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Chockstone Forum - General Discussion

General Climbing Discussion

 Page 1 of 5. Messages 1 to 20 | 21 to 40 | 41 to 60 | 61 to 80 | 81 to 88
Author
Snow Flurries @ Asses Ear
richie cunningham
4/10/2004
2:09:02 PM
gone to the wind





oweng
4/10/2004
2:26:19 PM
Well perhaps I shouldnt comment, having not done the route. But then, 'Justin Thyme' was happy enough to criticise the rap route, without having used it, so what the hell.

I like the fact that guys like Kent and Neil, who can climb routes six or seven grades harder than 'snow flurries' are prepared to take the effort to put up a route that us mere mortals have a shot at doing.

I look forward to doing the route myself, and drawing my own conclusions.

As 'Justin Thyme' obviously reads this website, he obviously has access to Neil and Kents email addresses, which is perhaps where his letter would have been better served to be sent.

That said, I enjoyed reading the letter in Argus, it was well written and entertaining (if you dont have your VCC membership, get on board if you dont want to miss out on gems like that)!
BA
4/10/2004
4:14:56 PM
>That said, I enjoyed reading the letter in Argus, it was well written
>and entertaining (if you dont have your VCC membership, get on board if
>you dont want to miss out on gems like that)!

And you'll have to wait until the next issue to see the solitary (so far) response, not including Kent's response that is.
joemor
4/10/2004
4:43:17 PM
someone going to type up the letter so us non vccers can know whats goin on?

timmy
4/10/2004
5:10:35 PM
send one my way, super stylin'

kezza
4/10/2004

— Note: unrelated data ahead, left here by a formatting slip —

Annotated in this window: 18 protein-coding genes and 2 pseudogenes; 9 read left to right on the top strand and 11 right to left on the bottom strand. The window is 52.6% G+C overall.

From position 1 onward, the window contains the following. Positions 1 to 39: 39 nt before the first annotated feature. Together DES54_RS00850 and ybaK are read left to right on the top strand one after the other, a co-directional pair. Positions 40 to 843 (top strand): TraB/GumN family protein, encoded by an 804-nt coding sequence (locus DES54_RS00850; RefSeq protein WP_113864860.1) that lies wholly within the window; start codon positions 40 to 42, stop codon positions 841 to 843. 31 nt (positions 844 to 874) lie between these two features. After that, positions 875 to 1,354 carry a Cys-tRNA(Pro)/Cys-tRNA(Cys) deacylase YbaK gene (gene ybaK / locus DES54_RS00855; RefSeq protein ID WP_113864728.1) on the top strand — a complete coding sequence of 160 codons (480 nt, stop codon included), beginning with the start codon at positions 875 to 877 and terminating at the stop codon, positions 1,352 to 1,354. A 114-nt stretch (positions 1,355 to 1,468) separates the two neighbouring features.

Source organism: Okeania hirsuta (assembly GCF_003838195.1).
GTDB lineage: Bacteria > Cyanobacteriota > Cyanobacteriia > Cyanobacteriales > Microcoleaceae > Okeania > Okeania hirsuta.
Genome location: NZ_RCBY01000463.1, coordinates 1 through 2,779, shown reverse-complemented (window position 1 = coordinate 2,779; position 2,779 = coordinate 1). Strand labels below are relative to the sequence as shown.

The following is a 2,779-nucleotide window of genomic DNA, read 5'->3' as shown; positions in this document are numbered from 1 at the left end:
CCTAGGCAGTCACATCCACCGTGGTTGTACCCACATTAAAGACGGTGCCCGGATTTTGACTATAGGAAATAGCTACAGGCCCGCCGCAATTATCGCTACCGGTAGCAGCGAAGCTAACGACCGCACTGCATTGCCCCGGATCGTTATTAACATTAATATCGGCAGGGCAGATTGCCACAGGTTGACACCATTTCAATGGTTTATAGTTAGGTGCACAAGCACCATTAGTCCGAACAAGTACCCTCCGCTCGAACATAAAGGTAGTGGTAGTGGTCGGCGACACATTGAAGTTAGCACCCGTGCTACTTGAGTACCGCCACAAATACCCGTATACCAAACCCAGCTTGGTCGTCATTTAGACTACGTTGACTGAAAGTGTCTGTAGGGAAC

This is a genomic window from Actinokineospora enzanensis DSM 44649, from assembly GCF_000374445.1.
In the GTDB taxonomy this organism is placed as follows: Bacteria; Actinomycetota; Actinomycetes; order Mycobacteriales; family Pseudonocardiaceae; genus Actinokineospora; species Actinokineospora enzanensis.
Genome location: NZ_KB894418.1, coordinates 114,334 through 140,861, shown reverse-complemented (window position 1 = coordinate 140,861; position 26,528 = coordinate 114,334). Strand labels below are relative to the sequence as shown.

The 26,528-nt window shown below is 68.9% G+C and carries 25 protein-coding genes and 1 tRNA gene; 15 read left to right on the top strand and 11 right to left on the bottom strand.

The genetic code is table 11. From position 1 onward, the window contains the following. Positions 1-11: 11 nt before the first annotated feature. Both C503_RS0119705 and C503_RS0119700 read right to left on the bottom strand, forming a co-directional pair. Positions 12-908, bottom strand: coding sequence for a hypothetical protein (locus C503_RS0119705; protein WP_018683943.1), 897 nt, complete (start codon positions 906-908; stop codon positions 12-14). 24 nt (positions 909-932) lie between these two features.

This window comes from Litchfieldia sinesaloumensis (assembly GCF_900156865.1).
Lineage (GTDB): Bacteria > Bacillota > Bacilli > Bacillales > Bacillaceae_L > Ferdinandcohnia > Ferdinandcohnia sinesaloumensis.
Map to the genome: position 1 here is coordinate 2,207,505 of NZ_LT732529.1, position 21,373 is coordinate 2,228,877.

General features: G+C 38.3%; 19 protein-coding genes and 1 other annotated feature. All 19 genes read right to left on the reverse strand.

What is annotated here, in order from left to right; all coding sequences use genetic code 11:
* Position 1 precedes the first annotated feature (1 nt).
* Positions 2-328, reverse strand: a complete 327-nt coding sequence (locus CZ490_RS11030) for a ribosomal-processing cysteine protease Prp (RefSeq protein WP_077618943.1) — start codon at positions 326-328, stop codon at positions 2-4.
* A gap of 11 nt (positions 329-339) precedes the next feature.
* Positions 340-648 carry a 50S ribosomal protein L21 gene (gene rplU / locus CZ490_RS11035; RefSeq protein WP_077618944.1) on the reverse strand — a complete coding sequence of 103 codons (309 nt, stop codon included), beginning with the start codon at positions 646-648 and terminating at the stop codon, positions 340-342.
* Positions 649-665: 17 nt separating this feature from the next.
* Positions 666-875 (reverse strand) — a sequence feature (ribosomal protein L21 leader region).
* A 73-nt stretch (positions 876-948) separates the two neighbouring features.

5:13:55 PM
What's all this fuss over Kent? Throw a copy my way..

phil_nev
4/10/2004
5:51:19 PM
Kent needs a hug....

neats
4/10/2004
7:09:01 PM
group hug peoples...
James
4/10/2004
7:12:28 PM
if you really feel the need to bag out a new route, there's a good way to do it & bad way to do it. There are a number of blaring holes that can be picked in the letter... Its irrelevant if SF has too many bolts or not - 'Justin Thyme' chose the bad way & sounds like a right tosser.

alrob
4/10/2004
7:30:48 PM
can i get an email copy kent?

having assisted kent in one of his rebolting epics, i now know exactly how much ( A LOT!!) of time and energy is spent making routes safer. if this guy wants to complain over 3 carrots at a cliff which i would guess see's very little traffic, then he can just get back in his car and drive to summerday, or even better (and further) to araps!
kieranl
4/10/2004
8:22:00 PM
BA can clock up a 2nd letter to Argus. I don't have a lot of respect for anonymous writers opinions - none in fact. I wouldn't imagine anyone here has noticed that.
The letter should have been thrown in the bin. If you want to criticise someone, put your name to it.


Richard
4/10/2004
8:46:06 PM
On 4/10/2004 kent wrote:

>Dude, don't you see the irony in complaining about how "we should grow
>some balls" and then....

...not having the balls to put his own name on the letter?? Who is the coward here??!!

The unwritten assumption is that since the 2nd pitch is grade 20, only grade 20 climbers will be leading the first pitch..is not very sound. If you swung leads with some friends, both pitches may be at the leaders limit...

If some one has a legitimate point of view, there is no reason I can see they should have agianst putting their name on it. Hence, anon (non-legitimate) stuff should not be published, IMHO..

mikl law
5/10/2004
12:22:50 AM
The ethics in Vic have always been, well, Victorian.
1) Bolts are evil, but putting in bad bolts is "less evil"
2) Bolts under grade 20 are evil.
3) Toprope inspection is more convenient than bolting on easy routes
4) Hard routes magically sprout bolts
5) Lower offs are much worse than cutting trails along the top ofcliffs and down gullies.

Many who ascribe to these views will put up undergarded, underbolted 18's to compensate for the overgraded, overbolted 24's they do.

cheesehead
5/10/2004
4:10:44 AM
To save you a lot of dorkmailing, can you post the letter here, Kent?

I do love sitting around the campfire with a torch under my chin and telling my northern hemisphere buddies about carrot bolts. They don't believe me about hoopsnakes and dropbears either